To be the most accessible, we’ve written this recipe for a Dutch oven. If you have a fondue pot, use it instead.
We found potato starch made for an especially effective thickener that gave the smoothest fondue; you can substitute all-purpose flour.
Cubes of bread are the classic accompaniment, but you can try whatever dippers you like, including boiled potatoes and roasted Brussels sprouts.
- 8 ounces Emmentaler cheese, shredded or cut into 1/4-inch dice
- 8 ounces Gruyere cheese, shredded or cut into 1/4-inch dice
- 1 tablespoon potato starch
- 2 cloves garlic, one cut in half and one minced
- 2 cups dry white wine, such as pinot grigio, riesling or sauvignon blanc, plus more as needed
- 3 to 4 tablespoons kirsch
- 1/2 teaspoon paprika
- Pinch freshly grated nutmeg
- Freshly ground black pepper
In a medium bowl, toss the cheeses with the potato starch until the cheese is evenly coated.
Rub the halved garlic all around the inside of an enameled Dutch oven (or fondue pot). Add the wine and bring it to almost a boil over medium heat. You should see some bubbles breaking the surface. Gradually add the cheese to the pot, stirring constantly with a spatula or wooden spoon. Continue stirring until the cheese is thoroughly melted and the mixture is smooth.
Stir in 3 tablespoon kirsch, the minced garlic, paprika, nutmeg and freshly ground black pepper (to taste). Continue stirring the mixture until it just starts to simmer and thickens. If you dip a piece of bread into the fondue, the cheese should coat it. If you find the mixture is too thick at this point, stir in the additional tablespoon of kirsch and/or additional wine.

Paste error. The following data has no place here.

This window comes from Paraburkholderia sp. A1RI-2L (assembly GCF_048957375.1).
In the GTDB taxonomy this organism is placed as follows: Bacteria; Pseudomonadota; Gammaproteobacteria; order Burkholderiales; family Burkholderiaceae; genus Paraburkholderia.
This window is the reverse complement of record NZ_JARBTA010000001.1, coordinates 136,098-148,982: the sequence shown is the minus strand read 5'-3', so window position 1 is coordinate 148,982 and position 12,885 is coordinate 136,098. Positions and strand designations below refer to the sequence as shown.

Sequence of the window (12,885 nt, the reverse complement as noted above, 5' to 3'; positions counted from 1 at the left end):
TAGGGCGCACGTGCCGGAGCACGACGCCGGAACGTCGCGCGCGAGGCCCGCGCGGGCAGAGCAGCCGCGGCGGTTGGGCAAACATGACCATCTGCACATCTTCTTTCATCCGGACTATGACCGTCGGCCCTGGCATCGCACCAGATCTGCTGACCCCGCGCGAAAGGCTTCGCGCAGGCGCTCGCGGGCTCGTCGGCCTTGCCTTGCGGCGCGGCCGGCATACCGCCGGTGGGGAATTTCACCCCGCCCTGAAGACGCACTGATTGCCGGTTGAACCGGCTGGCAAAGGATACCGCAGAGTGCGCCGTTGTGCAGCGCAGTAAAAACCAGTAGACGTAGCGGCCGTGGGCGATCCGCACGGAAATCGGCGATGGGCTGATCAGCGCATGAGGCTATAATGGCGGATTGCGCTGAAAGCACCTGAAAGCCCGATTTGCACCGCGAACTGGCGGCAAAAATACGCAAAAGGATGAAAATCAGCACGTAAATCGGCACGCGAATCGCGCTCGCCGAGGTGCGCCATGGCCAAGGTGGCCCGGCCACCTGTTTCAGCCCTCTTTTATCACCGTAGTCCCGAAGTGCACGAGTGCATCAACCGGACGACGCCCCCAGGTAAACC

Reduce the heat to low and serve, encouraging people to stir and scrape the bottom as they dip into the fondue. (Alternately, if you have a fondue set, place the fondue pot over its heat source.) As time goes on, the fondue will thicken, so you may need to fiddle with the heat, occasionally increasing it and/or adding more wine to maintain a fluid consistency, as desired.
(Based on 6 servings)
Calories: 380; Total Fat: 23 g; Saturated Fat: 13 g; Sodium: 350 mg; Carbohydrates: 5 g; Dietary Fiber: 0 g; Sugars: 0 g; Protein: 22 g.
Tested by Becky Krystal; email questions to email@example.com.